EDITOR’S NOTE: Today’s guest post is from Kevin Palmer, a friend and smart social media strategist with whom I’ve had the pleasure of working. He writes regularly at SocialMediaAnswers.com and has some opinions about the social media world I agree with (and others I don’t). This one, is one I agree with. Enjoy. Then go subscribe to his blog and follow him on Twitter. He’s @kevinpalmer.
I have been an outsider looking in at social media for years. Academically I worked on my Masterâ€™s Degree in New Media. Professionally I have used social media and other internet marketing tactics for clients and employers for over five years now.Â In that period of time I didnâ€™t â€œbuild my personal brandâ€ and I didnâ€™t follow the same herds that everyone else did. I am not saying that with a bitter tone or anything, I just had other interests and wanted to separate work from them.
Because of this I like to think that I can look at the world of social media from an outsiders perspective but with an insiderâ€™s knowledge. Maybe I am deluding myself but I am going to run with it.
One thing I have the most trouble getting over is the massive echo chamber that is social media. Originally I was going to call this post â€œthe social media circle jerkâ€ but I thought it might have been a bit harsh, however the more I think about it the more appropriate this title seems.
As I have explored Twitter more I became fascinated that the same people are always mentioned as people that one should follow. Chris Brogan, Guy Kawasaki, Liz Strauss, Darren Rowse, and a handful of others are on just about every list. Iâ€™m not saying that these people donâ€™t deserve to be followed or that they arenâ€™t knowledgeable because they are. (And having met three out of the four I can say they are all very nice.) But when composing these lists are the people constructing them even looking past the obvious? Are they actually exploring and listening?Â Or just repeating what has been told to them like a kid telling his friends the best team in a sport is the one his dad likes? There are more than six million people on Twitter, I am sure there are probably a handful of people beyond the obvious that might have some value.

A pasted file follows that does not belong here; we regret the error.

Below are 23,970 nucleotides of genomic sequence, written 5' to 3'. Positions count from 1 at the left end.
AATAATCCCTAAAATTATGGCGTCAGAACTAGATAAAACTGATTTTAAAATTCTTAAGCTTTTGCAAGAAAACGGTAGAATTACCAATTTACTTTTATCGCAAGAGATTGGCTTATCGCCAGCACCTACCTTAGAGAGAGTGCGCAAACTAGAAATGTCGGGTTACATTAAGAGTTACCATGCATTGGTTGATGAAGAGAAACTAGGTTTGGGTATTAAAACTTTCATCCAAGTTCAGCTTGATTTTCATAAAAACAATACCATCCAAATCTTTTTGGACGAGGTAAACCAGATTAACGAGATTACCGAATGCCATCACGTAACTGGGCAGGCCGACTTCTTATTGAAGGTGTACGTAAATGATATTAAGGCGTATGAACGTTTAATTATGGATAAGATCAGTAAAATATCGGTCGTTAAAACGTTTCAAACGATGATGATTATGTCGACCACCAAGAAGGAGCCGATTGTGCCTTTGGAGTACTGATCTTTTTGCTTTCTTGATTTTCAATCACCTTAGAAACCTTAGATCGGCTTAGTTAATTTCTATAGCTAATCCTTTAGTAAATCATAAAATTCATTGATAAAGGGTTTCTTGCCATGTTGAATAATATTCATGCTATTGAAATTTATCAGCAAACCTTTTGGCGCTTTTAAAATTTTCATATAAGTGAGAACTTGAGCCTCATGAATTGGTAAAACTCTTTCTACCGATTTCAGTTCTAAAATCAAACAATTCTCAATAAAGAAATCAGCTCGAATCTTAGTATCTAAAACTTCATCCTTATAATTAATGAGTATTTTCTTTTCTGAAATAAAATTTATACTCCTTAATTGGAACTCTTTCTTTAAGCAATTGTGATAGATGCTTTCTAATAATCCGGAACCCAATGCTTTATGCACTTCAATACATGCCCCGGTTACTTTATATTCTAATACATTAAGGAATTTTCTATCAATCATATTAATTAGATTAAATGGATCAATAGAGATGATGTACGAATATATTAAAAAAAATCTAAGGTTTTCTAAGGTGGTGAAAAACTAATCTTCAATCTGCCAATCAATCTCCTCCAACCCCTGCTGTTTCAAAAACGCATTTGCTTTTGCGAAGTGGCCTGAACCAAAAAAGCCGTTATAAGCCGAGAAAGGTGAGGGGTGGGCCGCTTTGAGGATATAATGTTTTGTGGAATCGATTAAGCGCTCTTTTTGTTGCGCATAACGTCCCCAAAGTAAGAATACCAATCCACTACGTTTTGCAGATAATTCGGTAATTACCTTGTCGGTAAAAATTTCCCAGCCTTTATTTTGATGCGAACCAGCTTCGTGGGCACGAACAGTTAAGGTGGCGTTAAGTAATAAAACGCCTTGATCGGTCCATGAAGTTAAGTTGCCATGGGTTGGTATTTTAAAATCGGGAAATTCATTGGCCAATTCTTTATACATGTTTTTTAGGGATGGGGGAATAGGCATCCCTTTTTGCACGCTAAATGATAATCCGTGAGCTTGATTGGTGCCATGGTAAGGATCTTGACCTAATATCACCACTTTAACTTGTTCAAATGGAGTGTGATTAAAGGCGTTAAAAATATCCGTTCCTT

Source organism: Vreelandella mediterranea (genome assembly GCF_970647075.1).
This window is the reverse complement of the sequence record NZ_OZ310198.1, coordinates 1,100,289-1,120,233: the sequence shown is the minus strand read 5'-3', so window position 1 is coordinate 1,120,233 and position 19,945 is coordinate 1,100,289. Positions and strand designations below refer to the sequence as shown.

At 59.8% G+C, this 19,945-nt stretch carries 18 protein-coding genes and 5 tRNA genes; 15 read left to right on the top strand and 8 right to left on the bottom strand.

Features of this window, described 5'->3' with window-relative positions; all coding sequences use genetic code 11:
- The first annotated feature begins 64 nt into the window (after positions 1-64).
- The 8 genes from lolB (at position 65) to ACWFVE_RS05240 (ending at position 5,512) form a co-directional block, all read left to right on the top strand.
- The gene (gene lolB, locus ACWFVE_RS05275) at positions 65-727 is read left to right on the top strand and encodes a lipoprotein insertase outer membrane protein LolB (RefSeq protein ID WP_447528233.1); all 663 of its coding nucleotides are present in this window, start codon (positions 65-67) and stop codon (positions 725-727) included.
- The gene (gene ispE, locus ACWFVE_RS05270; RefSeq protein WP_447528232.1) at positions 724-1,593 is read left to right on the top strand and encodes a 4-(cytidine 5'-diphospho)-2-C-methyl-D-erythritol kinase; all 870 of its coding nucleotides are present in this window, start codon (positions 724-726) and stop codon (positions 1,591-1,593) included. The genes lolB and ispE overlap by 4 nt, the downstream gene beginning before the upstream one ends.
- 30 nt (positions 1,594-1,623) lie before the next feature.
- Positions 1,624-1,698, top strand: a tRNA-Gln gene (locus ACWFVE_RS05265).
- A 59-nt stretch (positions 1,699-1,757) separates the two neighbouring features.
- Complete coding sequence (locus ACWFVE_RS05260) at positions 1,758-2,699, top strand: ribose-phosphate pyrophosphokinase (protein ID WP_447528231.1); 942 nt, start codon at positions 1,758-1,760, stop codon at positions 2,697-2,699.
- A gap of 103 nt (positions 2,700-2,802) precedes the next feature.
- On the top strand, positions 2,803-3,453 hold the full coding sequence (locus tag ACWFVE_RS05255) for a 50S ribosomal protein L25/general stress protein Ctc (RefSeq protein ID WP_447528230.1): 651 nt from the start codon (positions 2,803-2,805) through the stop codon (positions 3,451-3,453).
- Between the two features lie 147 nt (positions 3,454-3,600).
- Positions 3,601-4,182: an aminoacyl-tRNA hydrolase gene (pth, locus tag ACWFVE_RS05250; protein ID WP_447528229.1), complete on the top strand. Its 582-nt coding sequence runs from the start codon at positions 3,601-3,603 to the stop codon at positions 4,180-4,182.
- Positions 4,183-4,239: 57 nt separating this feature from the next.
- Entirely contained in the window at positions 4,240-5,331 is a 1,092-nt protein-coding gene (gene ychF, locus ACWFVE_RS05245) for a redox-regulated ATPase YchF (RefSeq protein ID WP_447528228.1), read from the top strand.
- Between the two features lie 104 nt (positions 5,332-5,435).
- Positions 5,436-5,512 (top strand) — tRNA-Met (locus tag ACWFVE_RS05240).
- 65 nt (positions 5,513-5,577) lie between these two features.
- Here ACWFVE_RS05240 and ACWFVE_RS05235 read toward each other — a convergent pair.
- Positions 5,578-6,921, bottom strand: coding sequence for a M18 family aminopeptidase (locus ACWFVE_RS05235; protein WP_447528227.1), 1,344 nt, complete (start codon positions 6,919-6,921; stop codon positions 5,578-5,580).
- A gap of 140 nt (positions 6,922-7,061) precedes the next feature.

Moving away from Twitter to a more legitimate medium like books, (Twitter is cute, but ranks behind search, blogs, MySpace, Facebook, Youtube, and my Grandmotherâ€™s bridge club on the influence scale.) doesn’t seem to solve the problem either. When I was studying New Media in Graduate School I used to debate the value of some of the academic reading I had to digest. How could people outside of new media, like a lawyer or another profession, write about something they werenâ€™t actually applying especially with how quick this space shifts? When I left school and started reading books from marketing professionals or people in new media I didnâ€™t realize how good I had it in academia. At least those lawyers, sociologists, and other intellectuals did research because the drivel that I have been reading since then has been all one giant rinse and repeat.
Just about every single book written by a marketer, social media guru, or new media scribe has the same three examples in it.Â For blogging it is â€œDell Hellâ€, for micro blogging it is Zappos on Twitter, and for video it is â€œWill it Blendâ€.Â I have read four books in the last six months that mentioned all three of these as main examples. Again just like the people listed above these arenâ€™t bad examples but when they are the main highlight of every argument these “writers” put forward it is a major problem. Where is the research? Where is the original thought? Surely there are other success stories out there you could enlighten us on?
In the end I guess maybe social media is led by a few people, a few examples, and then everyone else is a self-proclaimed expert even though they are just glomming original ideas from another person twice removed. If that is the case I am going enjoy the seat on the sidelines while you all decide who the pivot man is this week.
Where is the original thought in social media? Is there really wisdom of the crowds or is the blind leading the blind?